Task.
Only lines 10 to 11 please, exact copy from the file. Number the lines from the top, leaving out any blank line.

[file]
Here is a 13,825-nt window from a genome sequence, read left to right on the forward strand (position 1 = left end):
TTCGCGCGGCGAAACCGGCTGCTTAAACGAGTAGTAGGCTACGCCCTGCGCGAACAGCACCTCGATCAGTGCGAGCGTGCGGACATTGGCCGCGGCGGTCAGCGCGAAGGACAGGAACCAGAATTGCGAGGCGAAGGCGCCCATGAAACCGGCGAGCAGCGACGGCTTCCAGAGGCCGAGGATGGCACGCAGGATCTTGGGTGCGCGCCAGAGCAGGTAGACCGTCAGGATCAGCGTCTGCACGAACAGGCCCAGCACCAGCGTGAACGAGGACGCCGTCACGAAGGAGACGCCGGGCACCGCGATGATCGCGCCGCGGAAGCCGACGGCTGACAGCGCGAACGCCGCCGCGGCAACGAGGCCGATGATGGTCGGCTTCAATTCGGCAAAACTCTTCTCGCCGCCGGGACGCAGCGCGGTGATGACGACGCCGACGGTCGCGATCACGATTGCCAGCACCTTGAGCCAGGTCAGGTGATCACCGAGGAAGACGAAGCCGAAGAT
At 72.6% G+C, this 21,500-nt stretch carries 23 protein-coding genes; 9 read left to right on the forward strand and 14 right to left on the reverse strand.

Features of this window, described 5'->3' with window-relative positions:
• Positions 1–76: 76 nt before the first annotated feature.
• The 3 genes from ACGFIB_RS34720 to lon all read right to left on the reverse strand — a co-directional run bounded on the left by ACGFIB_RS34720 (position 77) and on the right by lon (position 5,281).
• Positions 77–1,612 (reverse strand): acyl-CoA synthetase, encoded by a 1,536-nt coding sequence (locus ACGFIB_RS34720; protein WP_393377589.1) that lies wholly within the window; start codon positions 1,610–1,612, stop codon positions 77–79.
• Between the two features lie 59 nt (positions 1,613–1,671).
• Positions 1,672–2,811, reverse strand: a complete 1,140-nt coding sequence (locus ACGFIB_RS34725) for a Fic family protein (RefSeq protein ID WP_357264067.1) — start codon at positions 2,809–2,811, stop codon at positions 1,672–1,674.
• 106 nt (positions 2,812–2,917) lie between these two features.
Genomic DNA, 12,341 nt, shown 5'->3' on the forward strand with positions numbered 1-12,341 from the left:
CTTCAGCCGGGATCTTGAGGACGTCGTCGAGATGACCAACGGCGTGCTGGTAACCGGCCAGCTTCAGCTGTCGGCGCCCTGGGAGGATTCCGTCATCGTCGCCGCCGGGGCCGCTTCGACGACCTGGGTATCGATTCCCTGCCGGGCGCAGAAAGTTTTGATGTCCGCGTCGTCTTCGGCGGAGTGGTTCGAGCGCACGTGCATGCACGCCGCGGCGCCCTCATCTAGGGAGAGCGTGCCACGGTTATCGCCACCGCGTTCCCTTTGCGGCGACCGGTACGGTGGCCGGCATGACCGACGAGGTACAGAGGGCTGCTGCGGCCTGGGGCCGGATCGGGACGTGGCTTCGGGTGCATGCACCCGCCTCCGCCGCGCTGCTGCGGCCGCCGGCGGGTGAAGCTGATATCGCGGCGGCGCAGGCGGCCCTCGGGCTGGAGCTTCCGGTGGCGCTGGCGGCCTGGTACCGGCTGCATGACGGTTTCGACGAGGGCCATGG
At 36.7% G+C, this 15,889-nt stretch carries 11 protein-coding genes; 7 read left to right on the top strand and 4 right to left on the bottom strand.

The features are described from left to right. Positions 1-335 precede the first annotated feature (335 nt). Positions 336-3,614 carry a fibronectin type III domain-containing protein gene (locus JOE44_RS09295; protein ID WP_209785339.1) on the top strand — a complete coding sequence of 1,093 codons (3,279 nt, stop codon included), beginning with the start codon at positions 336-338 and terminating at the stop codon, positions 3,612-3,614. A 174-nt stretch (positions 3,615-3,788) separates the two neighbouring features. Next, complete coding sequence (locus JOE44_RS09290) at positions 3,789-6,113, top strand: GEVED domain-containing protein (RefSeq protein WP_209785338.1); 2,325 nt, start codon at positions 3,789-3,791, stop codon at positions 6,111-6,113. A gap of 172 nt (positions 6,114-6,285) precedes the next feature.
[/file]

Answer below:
• 106 nt (positions 2,812–2,917) lie between these two features.
Genomic DNA, 12,341 nt, shown 5'->3' on the forward strand with positions numbered 1-12,341 from the left: